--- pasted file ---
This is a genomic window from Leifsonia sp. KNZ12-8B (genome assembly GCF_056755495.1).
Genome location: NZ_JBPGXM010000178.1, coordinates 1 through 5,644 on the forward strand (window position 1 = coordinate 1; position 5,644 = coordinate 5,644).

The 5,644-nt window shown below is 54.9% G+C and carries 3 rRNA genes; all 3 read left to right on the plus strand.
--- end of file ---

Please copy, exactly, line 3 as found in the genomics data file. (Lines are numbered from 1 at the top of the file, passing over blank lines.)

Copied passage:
The 5,644-nt window shown below is 54.9% G+C and carries 3 rRNA genes; all 3 read left to right on the plus strand.